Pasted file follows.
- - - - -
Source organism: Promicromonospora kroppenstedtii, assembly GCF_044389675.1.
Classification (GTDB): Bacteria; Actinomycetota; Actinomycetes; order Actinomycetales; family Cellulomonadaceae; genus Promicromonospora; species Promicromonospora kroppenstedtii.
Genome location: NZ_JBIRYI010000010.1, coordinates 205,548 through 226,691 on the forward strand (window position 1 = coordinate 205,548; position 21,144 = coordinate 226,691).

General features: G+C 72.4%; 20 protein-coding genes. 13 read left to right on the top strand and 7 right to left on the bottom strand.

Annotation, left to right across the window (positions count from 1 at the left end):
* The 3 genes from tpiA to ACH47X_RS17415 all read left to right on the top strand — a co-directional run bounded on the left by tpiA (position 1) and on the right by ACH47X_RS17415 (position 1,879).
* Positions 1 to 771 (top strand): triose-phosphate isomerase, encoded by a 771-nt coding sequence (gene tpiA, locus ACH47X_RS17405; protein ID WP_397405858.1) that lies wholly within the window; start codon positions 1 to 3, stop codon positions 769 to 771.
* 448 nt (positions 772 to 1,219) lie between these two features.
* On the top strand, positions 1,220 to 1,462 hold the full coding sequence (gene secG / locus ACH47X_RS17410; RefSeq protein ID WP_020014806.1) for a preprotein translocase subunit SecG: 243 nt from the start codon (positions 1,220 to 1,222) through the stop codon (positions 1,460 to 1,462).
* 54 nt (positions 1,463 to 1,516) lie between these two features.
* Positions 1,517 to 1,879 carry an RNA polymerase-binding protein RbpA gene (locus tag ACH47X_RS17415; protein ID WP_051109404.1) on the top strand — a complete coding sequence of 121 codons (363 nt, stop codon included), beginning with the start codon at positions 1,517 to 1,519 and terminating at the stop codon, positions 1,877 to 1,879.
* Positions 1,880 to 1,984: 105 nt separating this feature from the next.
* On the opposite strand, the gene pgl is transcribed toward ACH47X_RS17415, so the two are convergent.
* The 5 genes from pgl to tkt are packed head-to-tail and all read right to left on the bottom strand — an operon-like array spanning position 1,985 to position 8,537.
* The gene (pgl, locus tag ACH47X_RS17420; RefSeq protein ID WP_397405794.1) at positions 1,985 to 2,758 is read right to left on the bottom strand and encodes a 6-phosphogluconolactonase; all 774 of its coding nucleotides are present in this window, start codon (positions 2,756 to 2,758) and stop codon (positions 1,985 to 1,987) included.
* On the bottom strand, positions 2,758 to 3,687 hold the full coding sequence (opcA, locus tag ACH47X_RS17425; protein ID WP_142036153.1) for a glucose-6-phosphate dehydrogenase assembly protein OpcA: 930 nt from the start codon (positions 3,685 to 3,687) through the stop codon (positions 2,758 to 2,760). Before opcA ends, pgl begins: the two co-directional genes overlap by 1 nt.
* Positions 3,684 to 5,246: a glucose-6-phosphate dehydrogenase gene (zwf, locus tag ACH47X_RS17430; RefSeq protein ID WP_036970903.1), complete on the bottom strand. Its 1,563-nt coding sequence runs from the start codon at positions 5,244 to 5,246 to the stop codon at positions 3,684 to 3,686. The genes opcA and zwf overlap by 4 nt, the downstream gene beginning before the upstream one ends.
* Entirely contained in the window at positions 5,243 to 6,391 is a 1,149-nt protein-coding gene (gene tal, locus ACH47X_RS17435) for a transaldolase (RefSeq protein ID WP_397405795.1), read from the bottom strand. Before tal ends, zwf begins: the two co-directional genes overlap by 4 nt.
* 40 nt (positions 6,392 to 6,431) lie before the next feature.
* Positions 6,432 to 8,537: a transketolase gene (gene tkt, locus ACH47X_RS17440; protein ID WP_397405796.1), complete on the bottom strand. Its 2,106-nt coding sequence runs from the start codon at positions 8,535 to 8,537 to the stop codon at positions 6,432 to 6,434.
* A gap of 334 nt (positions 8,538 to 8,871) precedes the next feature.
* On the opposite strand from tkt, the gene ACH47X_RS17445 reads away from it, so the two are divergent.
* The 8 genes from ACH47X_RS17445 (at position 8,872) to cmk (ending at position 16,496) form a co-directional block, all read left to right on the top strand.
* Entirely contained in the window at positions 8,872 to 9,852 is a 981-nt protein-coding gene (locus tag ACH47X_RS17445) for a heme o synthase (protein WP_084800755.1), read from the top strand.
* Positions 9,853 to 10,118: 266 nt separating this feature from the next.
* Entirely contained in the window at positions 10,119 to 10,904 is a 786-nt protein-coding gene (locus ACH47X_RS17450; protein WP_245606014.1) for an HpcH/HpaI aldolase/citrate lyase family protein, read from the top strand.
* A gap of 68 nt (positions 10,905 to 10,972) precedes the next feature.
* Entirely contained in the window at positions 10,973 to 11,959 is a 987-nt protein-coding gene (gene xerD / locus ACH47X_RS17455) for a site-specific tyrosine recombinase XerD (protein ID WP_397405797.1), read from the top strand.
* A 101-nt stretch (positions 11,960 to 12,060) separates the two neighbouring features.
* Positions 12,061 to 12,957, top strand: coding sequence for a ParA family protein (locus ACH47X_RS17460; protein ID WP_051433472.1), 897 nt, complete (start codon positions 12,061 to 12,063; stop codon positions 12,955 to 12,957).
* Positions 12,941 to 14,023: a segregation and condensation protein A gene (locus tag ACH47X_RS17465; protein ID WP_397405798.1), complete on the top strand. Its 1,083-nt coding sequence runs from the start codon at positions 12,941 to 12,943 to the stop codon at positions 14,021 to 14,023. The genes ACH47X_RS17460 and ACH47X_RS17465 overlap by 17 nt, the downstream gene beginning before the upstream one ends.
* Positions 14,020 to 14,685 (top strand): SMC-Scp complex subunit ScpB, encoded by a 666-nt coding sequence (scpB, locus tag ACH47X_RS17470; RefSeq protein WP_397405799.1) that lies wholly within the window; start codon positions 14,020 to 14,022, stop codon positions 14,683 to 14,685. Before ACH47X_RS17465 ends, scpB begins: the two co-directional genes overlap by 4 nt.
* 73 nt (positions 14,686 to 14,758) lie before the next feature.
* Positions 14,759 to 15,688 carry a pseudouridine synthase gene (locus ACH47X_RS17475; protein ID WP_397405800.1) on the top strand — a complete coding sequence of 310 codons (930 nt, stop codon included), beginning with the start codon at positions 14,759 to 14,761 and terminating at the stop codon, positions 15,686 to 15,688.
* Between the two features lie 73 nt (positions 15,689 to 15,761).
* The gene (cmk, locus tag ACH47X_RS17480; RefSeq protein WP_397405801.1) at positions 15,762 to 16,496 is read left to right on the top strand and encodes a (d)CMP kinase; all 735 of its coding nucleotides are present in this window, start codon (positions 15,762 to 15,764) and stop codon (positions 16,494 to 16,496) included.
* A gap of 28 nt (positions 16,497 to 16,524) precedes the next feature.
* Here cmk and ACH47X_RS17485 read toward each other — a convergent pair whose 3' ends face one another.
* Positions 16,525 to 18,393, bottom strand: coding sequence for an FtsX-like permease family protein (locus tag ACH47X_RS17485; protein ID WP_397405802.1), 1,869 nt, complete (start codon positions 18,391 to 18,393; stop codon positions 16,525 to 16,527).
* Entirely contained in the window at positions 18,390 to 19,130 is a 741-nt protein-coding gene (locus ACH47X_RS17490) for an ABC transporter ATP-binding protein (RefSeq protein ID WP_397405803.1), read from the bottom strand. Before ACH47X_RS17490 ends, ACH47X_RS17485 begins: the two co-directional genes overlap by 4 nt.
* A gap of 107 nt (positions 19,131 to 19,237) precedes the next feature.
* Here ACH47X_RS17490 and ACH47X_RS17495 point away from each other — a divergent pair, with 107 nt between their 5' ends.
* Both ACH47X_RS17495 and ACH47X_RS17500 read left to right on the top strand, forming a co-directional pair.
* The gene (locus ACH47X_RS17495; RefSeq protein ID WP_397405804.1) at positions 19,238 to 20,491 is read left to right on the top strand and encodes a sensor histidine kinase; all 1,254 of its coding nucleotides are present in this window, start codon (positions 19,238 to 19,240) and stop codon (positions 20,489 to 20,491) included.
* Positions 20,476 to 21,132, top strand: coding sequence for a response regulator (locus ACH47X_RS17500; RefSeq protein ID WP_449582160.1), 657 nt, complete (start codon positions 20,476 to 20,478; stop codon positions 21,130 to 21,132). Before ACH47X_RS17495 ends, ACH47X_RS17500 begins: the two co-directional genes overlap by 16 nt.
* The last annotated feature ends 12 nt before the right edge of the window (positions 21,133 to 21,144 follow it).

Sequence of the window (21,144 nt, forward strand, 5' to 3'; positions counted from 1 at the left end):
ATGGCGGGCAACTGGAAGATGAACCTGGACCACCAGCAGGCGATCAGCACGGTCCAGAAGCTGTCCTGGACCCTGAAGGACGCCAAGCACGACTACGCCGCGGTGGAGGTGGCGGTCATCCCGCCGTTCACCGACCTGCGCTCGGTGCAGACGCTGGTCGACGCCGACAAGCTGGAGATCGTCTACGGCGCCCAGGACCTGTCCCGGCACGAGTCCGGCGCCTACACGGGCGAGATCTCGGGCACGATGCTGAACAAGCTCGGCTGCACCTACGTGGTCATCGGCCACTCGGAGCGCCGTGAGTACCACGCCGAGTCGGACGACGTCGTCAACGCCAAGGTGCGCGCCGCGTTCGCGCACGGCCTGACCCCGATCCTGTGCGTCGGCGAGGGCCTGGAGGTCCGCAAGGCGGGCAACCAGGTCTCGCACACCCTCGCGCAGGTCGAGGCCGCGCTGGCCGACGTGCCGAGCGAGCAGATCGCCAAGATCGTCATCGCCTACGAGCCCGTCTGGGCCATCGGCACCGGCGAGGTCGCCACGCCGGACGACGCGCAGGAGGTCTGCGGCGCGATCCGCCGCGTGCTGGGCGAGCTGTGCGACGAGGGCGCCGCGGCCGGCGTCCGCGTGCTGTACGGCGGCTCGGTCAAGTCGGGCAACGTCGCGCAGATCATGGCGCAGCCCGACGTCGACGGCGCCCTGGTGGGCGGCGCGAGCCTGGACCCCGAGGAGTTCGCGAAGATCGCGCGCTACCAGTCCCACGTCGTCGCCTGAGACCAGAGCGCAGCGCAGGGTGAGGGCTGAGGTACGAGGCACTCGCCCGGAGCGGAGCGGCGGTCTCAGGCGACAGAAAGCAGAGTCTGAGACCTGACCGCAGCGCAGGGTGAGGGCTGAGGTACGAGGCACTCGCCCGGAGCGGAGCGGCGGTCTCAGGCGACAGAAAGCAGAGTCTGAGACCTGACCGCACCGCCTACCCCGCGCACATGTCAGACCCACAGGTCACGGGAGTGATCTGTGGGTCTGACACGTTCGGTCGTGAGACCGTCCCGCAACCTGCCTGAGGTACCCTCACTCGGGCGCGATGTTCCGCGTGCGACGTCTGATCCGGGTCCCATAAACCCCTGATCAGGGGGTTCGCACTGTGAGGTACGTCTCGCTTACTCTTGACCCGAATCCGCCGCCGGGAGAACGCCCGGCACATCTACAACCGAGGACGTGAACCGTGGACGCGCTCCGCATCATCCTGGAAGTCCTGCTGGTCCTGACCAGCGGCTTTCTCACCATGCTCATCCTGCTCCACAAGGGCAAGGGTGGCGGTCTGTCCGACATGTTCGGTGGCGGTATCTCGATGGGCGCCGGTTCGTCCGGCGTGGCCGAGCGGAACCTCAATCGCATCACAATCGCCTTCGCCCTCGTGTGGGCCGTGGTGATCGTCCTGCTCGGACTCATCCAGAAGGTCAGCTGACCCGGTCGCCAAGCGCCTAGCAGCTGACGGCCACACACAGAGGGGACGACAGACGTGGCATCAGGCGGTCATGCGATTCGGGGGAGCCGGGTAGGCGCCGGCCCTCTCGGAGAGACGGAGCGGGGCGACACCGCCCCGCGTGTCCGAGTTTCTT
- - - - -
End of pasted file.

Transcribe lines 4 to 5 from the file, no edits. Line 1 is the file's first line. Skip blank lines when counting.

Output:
General features: G+C 72.4%; 20 protein-coding genes. 13 read left to right on the top strand and 7 right to left on the bottom strand.

Annotation, left to right across the window (positions count from 1 at the left end):